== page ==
This year at Unashamed we had several opportunities to share the Gospel.  Of course, all the teaching times have a gospel-centered focus.  But I'm talking about one-on-one opportunities, or in the case in question, 3 on 2 opportunities.

Many people have asked "How many decisions did you have?"  Well, for a whole lot of reasons, we don't know.

First, the Holy Spirit is the One who does the work of regeneration.  There is no "sinner's prayer".  There aren't any magic words to say that will give eternal life.  John 6 tells us that the Holy Spirit gives life to whomever He wishes.  I'm not saying we aren't held responsible for our response to God's call, but no one is born again because someone talks them into it.

I can guarantee that if you give me an hour in the township, I can get 100+ kids to say the "sinner's prayer."  But what makes me think those kids were truly regenerated?

Second, this culture very much desires to please, especially someone viewed as an elder.  In the States, if you were to invite someone to church, most likely you'd get some kind of excuse - "I already have a church"..."That's my day to sleep in"..."I have to wash my hair"...something along those lines.  Here they don't want to disappoint you, so instead many people will just lie.  Maybe they have good intentions, but ultimately they're not going to follow through, they just don't want to feel like they're letting you down.  So they'll just agree to come.  Which is somewhat ironic, because by making a commitment and then not following through, they're letting you down and giving you an excuse to be disappointed in them.  But I digress.

The upshot is, we are called to make disciples.  Followers of Jesus.  And when you observe the ministry of Jesus through the gospels, this process is relational.  Messy.  Tedious.  Long.  And above all, relational.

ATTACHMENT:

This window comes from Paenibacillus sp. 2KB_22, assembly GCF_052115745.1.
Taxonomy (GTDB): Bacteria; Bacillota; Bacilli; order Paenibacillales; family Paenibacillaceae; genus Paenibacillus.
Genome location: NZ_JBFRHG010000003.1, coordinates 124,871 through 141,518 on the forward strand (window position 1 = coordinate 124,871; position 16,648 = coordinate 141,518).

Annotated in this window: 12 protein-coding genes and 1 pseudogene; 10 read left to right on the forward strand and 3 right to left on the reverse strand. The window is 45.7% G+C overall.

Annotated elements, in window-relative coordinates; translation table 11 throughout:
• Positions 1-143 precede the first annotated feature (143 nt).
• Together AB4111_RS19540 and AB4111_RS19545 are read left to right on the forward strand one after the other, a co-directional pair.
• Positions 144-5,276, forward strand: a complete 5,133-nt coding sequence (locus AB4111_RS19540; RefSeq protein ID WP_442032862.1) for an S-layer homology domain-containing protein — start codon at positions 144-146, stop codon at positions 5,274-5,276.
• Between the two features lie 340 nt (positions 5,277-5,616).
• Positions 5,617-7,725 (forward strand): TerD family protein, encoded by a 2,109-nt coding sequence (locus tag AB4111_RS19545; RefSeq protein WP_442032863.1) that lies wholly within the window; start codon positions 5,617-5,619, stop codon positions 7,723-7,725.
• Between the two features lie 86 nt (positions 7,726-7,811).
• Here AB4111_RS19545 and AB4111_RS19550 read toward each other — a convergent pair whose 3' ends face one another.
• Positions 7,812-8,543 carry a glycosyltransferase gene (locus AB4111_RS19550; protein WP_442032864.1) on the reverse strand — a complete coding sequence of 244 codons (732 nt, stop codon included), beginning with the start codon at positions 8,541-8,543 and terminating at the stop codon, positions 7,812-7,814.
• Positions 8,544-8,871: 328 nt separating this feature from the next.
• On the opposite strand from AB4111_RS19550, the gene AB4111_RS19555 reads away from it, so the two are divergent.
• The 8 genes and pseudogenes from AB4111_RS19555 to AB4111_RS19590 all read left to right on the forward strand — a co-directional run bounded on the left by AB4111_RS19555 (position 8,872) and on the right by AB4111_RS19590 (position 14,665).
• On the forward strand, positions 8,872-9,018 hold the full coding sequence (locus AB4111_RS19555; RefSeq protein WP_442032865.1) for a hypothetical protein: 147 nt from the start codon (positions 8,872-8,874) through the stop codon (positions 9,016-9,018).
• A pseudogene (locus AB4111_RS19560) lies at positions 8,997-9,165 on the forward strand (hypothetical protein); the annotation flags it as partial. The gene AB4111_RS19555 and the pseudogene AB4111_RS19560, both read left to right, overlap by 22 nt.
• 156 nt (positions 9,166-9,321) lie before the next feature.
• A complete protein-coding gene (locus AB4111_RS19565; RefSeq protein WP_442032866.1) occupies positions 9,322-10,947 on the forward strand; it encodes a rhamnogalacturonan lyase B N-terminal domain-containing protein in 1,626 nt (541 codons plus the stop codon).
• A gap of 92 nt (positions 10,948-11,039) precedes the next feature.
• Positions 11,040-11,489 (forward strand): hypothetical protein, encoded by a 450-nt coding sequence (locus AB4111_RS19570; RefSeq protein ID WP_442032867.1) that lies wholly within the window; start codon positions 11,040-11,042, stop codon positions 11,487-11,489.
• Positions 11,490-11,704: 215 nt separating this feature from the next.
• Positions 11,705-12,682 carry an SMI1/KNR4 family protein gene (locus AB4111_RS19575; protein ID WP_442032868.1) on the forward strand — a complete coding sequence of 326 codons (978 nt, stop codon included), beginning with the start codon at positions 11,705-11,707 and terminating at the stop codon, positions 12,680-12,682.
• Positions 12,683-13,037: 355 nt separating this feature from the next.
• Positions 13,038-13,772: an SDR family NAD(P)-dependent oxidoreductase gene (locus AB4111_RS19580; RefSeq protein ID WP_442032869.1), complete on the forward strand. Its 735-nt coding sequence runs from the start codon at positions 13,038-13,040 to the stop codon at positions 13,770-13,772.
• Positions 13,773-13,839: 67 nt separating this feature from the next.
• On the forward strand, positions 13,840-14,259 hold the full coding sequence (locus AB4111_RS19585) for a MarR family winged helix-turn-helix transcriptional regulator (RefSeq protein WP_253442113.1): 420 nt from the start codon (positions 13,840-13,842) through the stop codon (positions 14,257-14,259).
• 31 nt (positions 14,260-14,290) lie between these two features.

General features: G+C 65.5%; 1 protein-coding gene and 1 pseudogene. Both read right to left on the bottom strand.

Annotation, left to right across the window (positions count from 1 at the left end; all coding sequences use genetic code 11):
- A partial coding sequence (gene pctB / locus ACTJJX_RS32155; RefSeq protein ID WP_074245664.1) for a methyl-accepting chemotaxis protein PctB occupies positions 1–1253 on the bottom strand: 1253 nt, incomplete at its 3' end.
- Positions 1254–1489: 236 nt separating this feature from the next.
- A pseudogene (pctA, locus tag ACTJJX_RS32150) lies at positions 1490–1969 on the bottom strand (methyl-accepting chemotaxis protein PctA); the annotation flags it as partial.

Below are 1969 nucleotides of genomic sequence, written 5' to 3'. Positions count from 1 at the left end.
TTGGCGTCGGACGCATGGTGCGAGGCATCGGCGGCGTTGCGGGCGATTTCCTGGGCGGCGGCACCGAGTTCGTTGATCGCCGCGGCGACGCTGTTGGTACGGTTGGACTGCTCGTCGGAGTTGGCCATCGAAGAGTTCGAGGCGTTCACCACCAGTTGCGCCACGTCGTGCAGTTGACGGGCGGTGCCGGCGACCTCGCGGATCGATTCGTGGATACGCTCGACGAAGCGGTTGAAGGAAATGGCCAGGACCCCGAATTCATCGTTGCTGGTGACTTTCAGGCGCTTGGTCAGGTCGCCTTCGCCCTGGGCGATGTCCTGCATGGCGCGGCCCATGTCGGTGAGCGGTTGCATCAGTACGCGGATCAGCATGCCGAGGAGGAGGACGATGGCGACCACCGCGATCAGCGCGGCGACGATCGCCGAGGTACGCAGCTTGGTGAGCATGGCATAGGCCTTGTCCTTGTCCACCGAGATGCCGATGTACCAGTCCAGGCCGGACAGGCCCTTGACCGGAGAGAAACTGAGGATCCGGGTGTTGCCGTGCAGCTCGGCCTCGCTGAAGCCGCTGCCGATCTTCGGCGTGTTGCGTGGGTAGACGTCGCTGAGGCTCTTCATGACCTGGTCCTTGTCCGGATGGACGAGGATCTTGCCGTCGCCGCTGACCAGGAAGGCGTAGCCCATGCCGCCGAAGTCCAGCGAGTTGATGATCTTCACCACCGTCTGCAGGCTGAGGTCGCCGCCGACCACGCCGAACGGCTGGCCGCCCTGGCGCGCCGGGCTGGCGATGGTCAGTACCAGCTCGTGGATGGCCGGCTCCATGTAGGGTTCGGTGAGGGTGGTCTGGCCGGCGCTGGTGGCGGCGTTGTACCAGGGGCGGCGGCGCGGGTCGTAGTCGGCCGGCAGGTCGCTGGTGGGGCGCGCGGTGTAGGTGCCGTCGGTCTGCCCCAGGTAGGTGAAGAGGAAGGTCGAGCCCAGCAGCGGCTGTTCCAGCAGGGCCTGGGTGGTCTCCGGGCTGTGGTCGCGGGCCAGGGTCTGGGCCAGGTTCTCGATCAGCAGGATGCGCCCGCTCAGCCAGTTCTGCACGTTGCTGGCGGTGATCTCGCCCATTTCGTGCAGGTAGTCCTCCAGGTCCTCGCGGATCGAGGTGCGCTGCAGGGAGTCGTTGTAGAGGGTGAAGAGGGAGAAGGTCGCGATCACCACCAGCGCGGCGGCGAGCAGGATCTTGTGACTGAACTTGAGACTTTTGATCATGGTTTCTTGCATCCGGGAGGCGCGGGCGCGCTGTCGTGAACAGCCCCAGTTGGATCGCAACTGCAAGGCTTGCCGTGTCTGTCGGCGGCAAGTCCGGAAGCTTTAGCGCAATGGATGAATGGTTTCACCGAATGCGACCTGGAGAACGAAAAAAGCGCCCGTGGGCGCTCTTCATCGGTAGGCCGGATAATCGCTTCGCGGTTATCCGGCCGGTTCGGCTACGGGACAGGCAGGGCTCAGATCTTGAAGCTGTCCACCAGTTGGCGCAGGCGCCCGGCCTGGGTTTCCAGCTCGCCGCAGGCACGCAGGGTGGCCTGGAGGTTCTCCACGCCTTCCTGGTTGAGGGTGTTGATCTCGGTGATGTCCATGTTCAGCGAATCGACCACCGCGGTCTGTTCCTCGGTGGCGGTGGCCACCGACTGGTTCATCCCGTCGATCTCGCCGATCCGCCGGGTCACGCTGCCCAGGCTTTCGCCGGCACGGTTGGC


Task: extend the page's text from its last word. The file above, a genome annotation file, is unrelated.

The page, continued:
Therefore, much of our structure is aimed at developing the types of relationships rich in the gospel.

And one of the most encouraging things about camp this year was the relationships we've been able to develop.

The theme of Unashamed 2015 was Rise Up!  Based out of John 11, we studied the story of Lazarus from several different perspectives.  Ultimately, we see the story is less about us and more about Him.  I had the privilege of teaching two more informal study group sessions based on the lives of Joseph and Daniel - two young people who were raised up by God to lead...and who through their faithful lives rose to the occasion.

One of our staff girls, Honey, brought me three of her campers one afternoon.  They had come to her after the teaching on Daniel and asked "Should we give our lives to Jesus now, or should we wait so we can have some fun first?"  They wanted to talk to me and see what this whole "following Jesus" idea required.

We spoke for probably an hour or so.  It was a great conversation.  You know how it is when you have a meaningful conversation with more than one person.  You can usually tell who is with you and who isn't.  One of the girls didn't seem to get the point at all.  But the other two seemed very thoughtful and engaged in a sincere way.  I don't know at this point how they ultimately will respond. But I know they heard the gospel as clearly as I can present it.  And I know the Spirit is powerful in His work.

Please pray for these three young ladies.  Noma, Cynthia and for the life of me, I can't remember the third name.  Two of them have stayed in touch.  As this new school year starts we hope to have more opportunity to deepen these relationships.  Pray for open doors and that we may boldly speak forth the truth which has the power to change lives!

Oh, and a really cool post-script to the week of camp...the next week Tolu and I were doing some work and stopped by a local take-out place to grab some lunch.  As we were waiting for our order I was standing in front of a rack of various and sundry sauces - what can I say, I'm a condiments guy - when all of a sudden, this girl walks up beside me and awkwardly sticks her head in between me and my sauce rack.  

"Hey, Pastor Louie!" she says.
"Hi." I responded.
Uh-oh.  I didn't recognise her at all.

"I was at camp with you last week."
I replied, "Oh, yeah?  How did you like it?" 
"It was really good" she said.  "But you scared me."
Yikes!  She must be referring to the last night when I caught one of the boys standing halfway up the staircase to the girls' room.  I kind of got in his face a little bit.  You know, just to remind him that's not acceptable.  Ok, and I wanted to send a message to the other guys too.  And according to our staffers that message came through loud and clear.  That must be what she's talking about.

"What was it that scared you?" I said.
She replied, "Well, you said that we'll all meet God one day.  The question is whether we meet Him as Judge or as Father."
"And...?" I asked.
"Well, I'll meet Him as my Father."  
"What makes you think that?"
"Well, Jesus died on the cross for my sins, so if I obey Him for the rest of my life He'll let me go to Heaven."